German economists have breathed new life into a years-old debate of whether or not it would make sense to do away with paper money. While some claim it's the only way forward, others warn of a loss of freedom.
Few would doubt that money makes the modern world go round. But does money have to be physical banknotes and coins? After all, money is ultimately nothing more than points in a score-keeping system for credits and debts maintained by the banking system - and cash is part of that score-keeping system: When banks hand out a hundred euros in cash, they debit the deposit account of the person withdrawing the cash by a hundred euros.
So why bother with cash, now that virtually everyone has mobile phones and debit cards? Would it not be far more efficient to scrap all that paper money and have a fully electronic payment system instead?
A debate about this issue has been raging for many years now, especially in the Anglo-Saxon world. Now German economists have joined it with a vengeance, as if something had to happen immediately.
Rolf Bofinger, one of the German government's top economic advisers, told the "Spiegel" news weekly that banknotes and coins were "an anachronism," which had to overcome – the sooner, the better.
Bofinger's argument was that printing money and circulating it caused massive costs, and that the use of paper money led to long lines at the tills in supermarkets, with a lot of time wasted in the process. He also argued that by scrapping banknotes and coins, a severe blow could be dealt to black-market transactions and the shadow economy as a whole. Recent reports confirmed that the amount of paper money in circulation in the OECD countries by far exceeds anything that can be traced to legal use in the domestic economy.
Bofinger suggested that the upcoming G7 summit in Bavaria should give the issue some careful thought.
The underlying idea is that paper currency goes a long way towards making transactions anonymous, as former IMF Chief Economist Kenneth Rogoff has pointed out repeatedly. He says an essential property of money is "that neither buyer nor seller requires knowledge of its history, giving it a certain form of anonymity."
Good for control freaks
By contrast, governments and law-enforcing agencies have much better control over electronic money, which is incomparably easier to trace.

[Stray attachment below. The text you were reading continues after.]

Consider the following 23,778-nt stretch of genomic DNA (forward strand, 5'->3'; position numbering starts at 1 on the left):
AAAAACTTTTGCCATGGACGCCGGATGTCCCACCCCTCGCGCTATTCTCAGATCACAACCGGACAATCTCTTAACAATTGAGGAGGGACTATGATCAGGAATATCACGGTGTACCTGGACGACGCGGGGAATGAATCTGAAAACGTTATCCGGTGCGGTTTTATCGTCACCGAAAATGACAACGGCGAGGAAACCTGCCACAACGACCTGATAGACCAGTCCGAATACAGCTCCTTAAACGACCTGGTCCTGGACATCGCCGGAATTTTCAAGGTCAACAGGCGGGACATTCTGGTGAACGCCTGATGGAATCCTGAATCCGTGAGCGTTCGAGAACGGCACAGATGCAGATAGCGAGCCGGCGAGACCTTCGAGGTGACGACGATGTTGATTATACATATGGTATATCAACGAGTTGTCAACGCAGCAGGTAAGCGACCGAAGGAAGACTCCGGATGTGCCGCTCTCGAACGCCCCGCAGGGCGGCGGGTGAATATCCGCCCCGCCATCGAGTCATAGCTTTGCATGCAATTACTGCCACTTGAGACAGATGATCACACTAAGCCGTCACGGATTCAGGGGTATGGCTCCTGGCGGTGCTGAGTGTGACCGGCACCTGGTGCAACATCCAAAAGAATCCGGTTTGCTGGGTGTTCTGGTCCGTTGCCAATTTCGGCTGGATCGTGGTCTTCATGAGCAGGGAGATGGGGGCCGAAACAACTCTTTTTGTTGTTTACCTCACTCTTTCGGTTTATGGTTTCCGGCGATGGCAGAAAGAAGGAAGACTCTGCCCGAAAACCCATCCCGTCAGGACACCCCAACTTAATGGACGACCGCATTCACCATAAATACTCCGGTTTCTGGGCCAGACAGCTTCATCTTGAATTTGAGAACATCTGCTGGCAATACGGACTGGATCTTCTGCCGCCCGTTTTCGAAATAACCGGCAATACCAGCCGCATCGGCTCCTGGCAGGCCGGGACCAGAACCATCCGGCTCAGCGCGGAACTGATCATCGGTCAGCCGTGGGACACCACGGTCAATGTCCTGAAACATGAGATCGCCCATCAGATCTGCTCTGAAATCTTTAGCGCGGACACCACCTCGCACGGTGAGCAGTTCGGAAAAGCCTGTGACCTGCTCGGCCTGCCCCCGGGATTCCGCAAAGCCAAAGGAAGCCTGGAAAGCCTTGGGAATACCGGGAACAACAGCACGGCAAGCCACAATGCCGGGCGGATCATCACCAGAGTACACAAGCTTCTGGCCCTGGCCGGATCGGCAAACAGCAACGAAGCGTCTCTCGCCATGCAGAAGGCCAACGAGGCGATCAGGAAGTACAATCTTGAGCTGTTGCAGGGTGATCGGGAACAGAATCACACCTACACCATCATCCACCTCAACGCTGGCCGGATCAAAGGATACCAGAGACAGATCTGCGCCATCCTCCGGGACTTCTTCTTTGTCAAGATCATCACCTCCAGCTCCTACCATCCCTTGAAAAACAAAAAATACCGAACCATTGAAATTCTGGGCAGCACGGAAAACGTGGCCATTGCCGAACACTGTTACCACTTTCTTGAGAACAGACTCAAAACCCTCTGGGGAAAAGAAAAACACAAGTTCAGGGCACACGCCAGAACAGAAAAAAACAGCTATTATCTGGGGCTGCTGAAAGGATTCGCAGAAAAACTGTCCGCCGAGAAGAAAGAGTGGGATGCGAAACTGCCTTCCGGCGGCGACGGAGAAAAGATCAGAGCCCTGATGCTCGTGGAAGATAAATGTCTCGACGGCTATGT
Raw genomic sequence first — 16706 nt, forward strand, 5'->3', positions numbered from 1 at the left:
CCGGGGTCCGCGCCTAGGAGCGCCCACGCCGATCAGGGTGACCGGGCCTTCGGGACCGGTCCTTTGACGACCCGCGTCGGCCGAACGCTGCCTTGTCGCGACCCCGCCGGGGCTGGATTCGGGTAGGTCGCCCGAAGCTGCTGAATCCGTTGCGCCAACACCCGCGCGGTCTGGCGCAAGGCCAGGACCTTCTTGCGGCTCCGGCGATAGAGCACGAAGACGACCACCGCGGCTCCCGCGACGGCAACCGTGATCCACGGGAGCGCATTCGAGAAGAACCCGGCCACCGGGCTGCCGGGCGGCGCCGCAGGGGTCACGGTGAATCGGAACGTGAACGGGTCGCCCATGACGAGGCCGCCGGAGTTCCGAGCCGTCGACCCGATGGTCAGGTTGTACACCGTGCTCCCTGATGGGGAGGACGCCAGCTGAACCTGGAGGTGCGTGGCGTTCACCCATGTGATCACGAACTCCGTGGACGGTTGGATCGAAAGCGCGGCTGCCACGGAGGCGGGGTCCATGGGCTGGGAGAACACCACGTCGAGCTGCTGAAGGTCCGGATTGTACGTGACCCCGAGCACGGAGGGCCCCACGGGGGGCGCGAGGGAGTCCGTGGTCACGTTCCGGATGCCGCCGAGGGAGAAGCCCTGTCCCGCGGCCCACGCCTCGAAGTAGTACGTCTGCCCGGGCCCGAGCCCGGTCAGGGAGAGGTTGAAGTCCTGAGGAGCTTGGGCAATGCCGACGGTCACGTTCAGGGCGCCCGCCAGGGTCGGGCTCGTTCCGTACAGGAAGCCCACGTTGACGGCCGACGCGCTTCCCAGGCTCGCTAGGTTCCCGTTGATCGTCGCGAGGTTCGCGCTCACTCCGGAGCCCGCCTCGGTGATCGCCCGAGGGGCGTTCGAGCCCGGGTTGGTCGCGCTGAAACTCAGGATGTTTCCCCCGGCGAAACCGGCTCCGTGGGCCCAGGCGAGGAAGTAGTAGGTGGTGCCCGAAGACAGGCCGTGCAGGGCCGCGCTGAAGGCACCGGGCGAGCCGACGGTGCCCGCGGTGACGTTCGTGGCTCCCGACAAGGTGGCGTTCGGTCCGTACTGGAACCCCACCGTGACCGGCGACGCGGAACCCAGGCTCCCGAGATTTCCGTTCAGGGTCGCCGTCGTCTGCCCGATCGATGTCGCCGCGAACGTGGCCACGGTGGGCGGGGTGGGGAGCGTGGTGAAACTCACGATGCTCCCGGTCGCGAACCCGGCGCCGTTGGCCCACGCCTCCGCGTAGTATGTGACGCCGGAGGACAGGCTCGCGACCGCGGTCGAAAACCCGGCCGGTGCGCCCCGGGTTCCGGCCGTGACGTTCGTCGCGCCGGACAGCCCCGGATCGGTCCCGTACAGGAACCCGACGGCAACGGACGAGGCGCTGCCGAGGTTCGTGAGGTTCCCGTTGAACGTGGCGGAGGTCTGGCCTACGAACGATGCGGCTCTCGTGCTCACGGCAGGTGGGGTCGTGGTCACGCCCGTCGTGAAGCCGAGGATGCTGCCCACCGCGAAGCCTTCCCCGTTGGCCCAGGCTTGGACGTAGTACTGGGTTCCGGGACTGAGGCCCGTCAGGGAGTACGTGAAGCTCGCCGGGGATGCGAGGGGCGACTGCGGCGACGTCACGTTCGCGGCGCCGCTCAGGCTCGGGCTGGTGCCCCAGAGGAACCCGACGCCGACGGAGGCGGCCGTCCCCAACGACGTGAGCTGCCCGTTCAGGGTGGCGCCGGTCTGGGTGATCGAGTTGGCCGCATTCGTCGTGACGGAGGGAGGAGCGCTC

But German economist Bofinger's hope that paper money will soon be a thing of the past was immediately contested by Freiburg-based economist Lars Feld, who said that banknotes are pieces of "printed freedom" that citizens were entitled to - because they should be entitled to an escape from all-out state control.
And the chances of paper money disappearing in Germany anytime soon don't seem particularly high, as popular support for such a measure looks negligible. According to a recent study by the country's central bank, German consumers still prefer paying in cash despite all the technical advances available on the market.
The Bundesbank reported that 79 percent of all transactions made by Germans in 2014 were handled with real banknotes and coins involved (this doesn't refer to the total value of transactions in euros, just the number of individual transactions). Bundesbank board member Carl-Ludwig Thiele told a German newspaper no restrictions in the use of paper money were being considered in the country.
Scandinavians as frontrunners?
The picture in Scandinavia is completely different, though, as Germany's "Frankfurter Allgemeine Zeitung" newspaper has pointed out, with many people there unlikely to shed any tears over losing their paper currency. It says that arguments voiced during a campaign by politicians and bankers for the abolition of paper money in the Scandinavian nations have not fallen on deaf ears. Scandinavians already now hardly use banknotes and coins while shopping.
A couple of days ago, the Danish government compiled a draft law that would allow restaurants, fuel stations and smaller shops to refuse paper money. It's expected that getting parliamentary approval will be a mere formality.
But how consumers would feel about the loss of paper money is probably not what economists and bankers are most worried about anyway. They realize that the very existence of paper banknotes has made it impossible for central banks, the ECB included, to push their policy interest rates to levels well below zero in a bid to respond to deflationary shocks.
While hoarding cash may normally be quite inconvenient, doing just that would become worthwhile if interest rates paid on bank account deposits became significantly negative.
Introducing an electronic-only payment system would do away with that particular problem, but it would require a huge effort by many players. Unilaterally starting such a system would no doubt be risky, as another nation's paper currency might gain popularity within countries that abolish their own paper currency, says Kenneth Rogoff. Hence, he concludes, "any attempt to eliminate large-denomination currency would ideally be taken up in a treaty to include, at the vey least, the major global currencies."